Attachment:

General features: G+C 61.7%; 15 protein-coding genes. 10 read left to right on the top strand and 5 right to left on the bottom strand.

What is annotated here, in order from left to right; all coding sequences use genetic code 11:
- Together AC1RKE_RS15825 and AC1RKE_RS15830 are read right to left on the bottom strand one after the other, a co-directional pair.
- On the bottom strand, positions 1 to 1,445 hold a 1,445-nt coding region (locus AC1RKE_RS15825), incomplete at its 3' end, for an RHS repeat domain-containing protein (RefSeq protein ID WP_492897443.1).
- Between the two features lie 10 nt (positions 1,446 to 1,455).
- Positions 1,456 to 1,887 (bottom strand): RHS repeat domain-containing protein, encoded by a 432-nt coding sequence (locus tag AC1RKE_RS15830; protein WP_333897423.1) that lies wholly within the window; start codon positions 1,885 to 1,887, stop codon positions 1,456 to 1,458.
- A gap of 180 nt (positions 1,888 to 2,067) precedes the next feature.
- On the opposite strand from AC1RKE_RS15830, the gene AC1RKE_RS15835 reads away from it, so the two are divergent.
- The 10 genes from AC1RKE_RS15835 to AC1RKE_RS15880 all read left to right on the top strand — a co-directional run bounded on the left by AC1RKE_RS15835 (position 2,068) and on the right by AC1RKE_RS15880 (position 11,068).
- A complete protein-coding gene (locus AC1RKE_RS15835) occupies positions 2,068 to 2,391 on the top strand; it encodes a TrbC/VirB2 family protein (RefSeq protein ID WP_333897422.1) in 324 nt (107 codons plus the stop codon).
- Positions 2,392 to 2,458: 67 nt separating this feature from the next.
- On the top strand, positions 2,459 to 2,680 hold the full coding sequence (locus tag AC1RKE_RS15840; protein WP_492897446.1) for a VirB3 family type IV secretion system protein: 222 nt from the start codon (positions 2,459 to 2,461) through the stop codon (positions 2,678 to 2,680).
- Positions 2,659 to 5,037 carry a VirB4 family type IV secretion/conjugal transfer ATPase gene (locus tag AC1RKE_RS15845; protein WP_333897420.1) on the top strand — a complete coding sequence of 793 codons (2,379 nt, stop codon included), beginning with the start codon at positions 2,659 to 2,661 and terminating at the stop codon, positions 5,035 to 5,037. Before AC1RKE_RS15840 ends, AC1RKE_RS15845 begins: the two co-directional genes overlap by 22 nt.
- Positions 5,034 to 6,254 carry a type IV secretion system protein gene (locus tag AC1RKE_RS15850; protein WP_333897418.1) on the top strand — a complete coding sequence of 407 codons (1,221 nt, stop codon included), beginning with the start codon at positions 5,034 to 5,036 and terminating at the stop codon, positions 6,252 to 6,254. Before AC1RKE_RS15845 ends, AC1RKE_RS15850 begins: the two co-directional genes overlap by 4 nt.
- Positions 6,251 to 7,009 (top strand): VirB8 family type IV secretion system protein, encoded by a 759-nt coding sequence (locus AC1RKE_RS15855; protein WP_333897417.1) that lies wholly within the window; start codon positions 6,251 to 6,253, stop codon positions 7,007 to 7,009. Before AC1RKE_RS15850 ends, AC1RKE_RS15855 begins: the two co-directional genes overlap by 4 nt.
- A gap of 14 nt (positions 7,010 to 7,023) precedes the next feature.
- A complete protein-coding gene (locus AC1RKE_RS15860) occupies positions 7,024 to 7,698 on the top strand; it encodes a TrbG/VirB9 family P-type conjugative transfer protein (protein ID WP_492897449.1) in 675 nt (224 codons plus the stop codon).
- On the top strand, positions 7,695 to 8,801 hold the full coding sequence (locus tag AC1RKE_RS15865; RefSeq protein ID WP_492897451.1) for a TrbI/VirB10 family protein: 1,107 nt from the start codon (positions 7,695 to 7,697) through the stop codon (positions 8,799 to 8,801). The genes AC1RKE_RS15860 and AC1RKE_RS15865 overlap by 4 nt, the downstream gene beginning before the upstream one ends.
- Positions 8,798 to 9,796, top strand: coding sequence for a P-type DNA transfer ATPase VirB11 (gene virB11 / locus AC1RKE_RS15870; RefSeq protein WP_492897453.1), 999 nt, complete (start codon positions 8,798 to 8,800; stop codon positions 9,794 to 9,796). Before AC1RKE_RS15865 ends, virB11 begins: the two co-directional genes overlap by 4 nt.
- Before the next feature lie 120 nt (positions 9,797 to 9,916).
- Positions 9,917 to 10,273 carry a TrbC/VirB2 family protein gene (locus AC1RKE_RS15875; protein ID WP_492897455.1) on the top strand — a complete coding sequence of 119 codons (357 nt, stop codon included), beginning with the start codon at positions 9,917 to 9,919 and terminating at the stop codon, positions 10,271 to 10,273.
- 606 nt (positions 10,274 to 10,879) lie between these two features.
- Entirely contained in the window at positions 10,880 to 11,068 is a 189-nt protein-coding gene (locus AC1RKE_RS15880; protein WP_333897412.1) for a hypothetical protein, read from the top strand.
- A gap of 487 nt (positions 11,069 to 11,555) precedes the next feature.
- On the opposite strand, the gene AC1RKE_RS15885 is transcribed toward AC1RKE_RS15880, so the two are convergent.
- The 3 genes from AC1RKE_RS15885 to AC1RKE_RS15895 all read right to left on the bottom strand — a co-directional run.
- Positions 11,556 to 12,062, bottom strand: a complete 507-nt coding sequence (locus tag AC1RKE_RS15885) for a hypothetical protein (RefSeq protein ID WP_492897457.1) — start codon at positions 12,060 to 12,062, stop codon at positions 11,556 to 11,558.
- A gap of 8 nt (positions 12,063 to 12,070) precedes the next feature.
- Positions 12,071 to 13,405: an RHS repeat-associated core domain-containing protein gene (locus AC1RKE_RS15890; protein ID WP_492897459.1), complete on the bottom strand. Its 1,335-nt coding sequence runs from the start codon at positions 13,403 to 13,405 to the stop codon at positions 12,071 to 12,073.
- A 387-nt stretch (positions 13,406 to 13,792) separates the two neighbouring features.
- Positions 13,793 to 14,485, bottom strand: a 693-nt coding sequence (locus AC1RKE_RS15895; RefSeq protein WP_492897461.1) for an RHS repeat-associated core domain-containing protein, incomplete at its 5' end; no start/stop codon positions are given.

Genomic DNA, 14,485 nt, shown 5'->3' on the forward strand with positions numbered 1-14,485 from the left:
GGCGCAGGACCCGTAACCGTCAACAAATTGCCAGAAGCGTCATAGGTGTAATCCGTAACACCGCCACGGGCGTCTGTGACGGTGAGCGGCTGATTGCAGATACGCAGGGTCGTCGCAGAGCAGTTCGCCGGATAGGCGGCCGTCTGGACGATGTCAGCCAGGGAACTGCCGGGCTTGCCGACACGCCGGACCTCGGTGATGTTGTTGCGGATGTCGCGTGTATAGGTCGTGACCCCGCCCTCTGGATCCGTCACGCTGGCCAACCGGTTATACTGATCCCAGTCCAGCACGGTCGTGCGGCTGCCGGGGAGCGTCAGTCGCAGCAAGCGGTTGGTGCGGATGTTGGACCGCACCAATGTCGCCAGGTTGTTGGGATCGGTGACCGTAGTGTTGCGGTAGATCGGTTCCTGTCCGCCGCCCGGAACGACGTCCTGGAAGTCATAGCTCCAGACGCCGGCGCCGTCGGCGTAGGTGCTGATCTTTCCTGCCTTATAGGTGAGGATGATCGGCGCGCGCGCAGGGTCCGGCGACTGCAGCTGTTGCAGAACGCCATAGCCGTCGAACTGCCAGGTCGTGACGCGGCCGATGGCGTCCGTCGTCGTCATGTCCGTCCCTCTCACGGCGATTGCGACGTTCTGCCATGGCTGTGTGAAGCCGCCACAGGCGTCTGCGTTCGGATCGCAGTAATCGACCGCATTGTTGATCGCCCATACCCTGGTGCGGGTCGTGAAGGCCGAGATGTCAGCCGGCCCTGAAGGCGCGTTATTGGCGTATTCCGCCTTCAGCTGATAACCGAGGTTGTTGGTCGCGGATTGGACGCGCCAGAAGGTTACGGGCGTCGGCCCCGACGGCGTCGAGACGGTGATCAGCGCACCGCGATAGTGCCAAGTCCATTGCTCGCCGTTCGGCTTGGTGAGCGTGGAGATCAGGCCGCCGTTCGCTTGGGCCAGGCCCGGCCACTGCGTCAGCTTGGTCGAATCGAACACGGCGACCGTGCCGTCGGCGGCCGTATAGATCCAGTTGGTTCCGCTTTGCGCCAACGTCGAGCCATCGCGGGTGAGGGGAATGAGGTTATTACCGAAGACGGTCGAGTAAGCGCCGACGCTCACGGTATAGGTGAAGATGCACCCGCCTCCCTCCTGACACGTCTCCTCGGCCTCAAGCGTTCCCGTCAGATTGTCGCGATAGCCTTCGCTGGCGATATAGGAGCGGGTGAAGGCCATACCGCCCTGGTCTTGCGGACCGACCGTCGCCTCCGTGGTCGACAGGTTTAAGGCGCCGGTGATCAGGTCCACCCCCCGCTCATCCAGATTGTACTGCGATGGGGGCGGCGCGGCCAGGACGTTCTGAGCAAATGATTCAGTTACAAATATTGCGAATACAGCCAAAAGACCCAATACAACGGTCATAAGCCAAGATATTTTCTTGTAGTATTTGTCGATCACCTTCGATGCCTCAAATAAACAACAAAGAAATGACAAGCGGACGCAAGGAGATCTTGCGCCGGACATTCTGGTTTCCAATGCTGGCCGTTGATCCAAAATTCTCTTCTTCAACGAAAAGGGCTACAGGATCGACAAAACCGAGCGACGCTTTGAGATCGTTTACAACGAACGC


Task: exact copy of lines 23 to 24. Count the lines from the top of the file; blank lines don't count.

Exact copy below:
- Entirely contained in the window at positions 10,880 to 11,068 is a 189-nt protein-coding gene (locus AC1RKE_RS15880; protein WP_333897412.1) for a hypothetical protein, read from the top strand.
- A gap of 487 nt (positions 11,069 to 11,555) precedes the next feature.